The negotiations will also be held under immense time pressure as the transition period only lasts until the end of 2020. While this timeframe is too short to negotiate anything but a barebone free trade agreement at most, Boris Johnson intransigently refuses to request an extension. Per the withdrawal agreement, an extension would have to be agreed by 1 July, subject to reaching a deal on the highly contentious matter of fisheries.

COVID-19 infecting the negotiations

The disastrous economic consequences of the COVID-19 crisis for both EU member states and the UK should incentivise both sides to reach a deal to prevent adding fuel to the fire. Yet, the pandemic is likely to bear negatively on the negotiations. It not only further intensifies the time pressure by rightly shifting both resources and attention away from the negotiations, rendering any significant progress by July implausible.[2] The fallout among northern and southern member states over to how to fund the EU’s economic recovery and the perceived lack of solidarity with some member states like Italy have also created acrimony, which bodes ill for the necessary spirit of compromise and unity among the EU27.

Differences between member states with close and remote economic relations with the UK may also be highlighted, as the former now have even greater incentive to prioritise trade over other matters in the negotiations to soften the blow from COVID-19. And, perversely, Brexiteers in the UK could see an opportunity in not extending the transition, to mask the economic hit from Brexit by conflating it with the COVID-19 crisis.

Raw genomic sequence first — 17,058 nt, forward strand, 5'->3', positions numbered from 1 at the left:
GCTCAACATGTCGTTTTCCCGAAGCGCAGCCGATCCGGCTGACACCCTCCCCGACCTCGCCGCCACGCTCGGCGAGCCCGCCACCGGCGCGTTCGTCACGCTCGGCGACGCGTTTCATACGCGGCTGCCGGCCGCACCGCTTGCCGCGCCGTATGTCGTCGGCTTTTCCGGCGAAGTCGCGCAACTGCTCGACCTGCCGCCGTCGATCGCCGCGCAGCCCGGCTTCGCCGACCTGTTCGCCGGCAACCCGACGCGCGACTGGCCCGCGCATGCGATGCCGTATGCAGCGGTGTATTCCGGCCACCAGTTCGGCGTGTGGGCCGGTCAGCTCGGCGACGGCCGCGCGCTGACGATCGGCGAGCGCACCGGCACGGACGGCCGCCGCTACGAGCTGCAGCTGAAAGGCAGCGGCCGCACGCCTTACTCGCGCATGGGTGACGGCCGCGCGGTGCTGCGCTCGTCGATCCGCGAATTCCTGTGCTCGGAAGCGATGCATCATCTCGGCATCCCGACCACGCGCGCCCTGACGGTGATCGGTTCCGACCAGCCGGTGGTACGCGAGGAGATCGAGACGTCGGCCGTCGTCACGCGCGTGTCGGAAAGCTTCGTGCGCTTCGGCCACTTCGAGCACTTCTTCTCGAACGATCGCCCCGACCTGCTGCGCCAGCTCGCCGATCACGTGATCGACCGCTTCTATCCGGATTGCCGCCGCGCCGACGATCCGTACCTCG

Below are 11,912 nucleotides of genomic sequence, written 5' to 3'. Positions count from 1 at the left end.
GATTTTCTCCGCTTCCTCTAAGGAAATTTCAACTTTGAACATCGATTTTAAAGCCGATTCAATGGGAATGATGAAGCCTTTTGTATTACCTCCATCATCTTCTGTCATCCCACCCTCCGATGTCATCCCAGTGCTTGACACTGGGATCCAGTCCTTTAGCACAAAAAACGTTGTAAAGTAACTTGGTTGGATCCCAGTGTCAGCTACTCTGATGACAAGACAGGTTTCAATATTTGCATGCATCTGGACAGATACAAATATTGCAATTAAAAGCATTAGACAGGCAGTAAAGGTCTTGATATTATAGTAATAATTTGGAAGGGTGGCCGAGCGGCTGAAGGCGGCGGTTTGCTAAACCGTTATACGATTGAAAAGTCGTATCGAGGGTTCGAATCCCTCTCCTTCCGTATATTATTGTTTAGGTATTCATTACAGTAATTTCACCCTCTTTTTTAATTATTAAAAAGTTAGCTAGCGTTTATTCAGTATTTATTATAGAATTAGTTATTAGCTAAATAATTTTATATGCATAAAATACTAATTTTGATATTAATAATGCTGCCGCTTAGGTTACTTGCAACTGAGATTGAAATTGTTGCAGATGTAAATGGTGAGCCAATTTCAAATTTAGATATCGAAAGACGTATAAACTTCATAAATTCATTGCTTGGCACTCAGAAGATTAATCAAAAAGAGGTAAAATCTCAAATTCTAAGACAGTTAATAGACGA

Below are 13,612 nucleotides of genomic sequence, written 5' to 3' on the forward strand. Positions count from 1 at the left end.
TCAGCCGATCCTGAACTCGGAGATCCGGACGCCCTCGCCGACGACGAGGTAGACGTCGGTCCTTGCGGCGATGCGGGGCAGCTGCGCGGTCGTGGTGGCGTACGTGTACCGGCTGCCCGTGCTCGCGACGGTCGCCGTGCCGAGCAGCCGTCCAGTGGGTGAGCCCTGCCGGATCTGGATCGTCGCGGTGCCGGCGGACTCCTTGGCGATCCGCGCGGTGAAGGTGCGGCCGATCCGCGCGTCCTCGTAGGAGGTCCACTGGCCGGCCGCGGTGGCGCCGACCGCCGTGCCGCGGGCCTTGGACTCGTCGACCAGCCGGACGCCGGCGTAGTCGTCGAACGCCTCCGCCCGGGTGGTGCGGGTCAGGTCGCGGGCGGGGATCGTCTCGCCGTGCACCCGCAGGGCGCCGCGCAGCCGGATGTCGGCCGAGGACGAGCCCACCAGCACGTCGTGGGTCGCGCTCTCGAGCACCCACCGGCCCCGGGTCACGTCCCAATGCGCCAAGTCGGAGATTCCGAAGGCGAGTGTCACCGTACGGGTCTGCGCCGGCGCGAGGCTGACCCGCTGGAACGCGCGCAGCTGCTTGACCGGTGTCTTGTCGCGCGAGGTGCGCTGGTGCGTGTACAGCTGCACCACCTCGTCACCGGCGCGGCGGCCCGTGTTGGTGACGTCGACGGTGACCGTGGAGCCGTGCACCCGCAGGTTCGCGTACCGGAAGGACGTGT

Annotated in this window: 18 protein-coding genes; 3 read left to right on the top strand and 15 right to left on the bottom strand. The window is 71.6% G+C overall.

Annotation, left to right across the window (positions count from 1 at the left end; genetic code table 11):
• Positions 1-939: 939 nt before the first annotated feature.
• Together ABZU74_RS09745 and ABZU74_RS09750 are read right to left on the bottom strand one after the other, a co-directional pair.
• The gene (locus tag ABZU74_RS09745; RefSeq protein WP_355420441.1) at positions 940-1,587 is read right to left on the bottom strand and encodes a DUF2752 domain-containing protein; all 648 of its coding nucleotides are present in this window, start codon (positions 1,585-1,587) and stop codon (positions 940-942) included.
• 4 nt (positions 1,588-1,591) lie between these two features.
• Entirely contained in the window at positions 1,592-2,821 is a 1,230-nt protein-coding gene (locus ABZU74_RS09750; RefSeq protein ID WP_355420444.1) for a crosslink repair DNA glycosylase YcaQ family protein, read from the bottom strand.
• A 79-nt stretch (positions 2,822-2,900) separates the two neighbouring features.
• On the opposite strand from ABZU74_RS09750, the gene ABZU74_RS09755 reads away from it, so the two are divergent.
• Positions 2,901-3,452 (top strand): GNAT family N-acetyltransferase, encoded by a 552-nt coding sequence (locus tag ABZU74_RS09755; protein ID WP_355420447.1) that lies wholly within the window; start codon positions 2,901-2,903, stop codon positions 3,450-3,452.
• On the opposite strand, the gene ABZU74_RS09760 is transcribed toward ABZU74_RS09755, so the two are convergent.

The need for collective ownership

In this tough negotiation context, it will be even more important for the TF50 to continue its transparent and collaborative approach – and the first two rounds of negotiations indicate that it is doing just that. Maintaining the trust of the member states through extensive communication and coordination will be key, as the lightning speed at which the negotiations, especially on fisheries, will have to be held leave little room for scrutiny.

Furthermore, the diversity of interests among member states and likely need for parliamentary ratification across the continent necessitates a sense of collective ownership over whatever deal, if any, transpires. Hence, the TF50 should also actively involve other stakeholders, like national parliaments.

With no end of the COVID-19 crisis in sight, the only sensible decision for the UK and the EU is to agree on an extension. The EU should show flexibility on the condition of agreeing on a fisheries agreement as a prerequisite for an extension. Ultimately, however, it depends on the Johnson government’s will to put interests over ideology. Tragically, the Brexit fervour in the UK shows little signs of abating.


Leonard Schütte is a doctoral researcher at Maastricht University. He previously worked for the Centre for European Reform in London and studied at the University of Cambridge.

The support the European Policy Centre receives for its ongoing operations, or specifically for its publications, does not constitute an endorsement of their contents, which reflect the views of the authors only. Supporters and partners cannot be held responsible for any use that may be made of the information contained therein.

[1] The insights that follow derive from more than a dozen interviews held with EU and national officials directly involved in the negotiations. 
[2] See Zuleeg, Fabian (2020), “The need for a longer transition”, Brussels: European Policy Centre.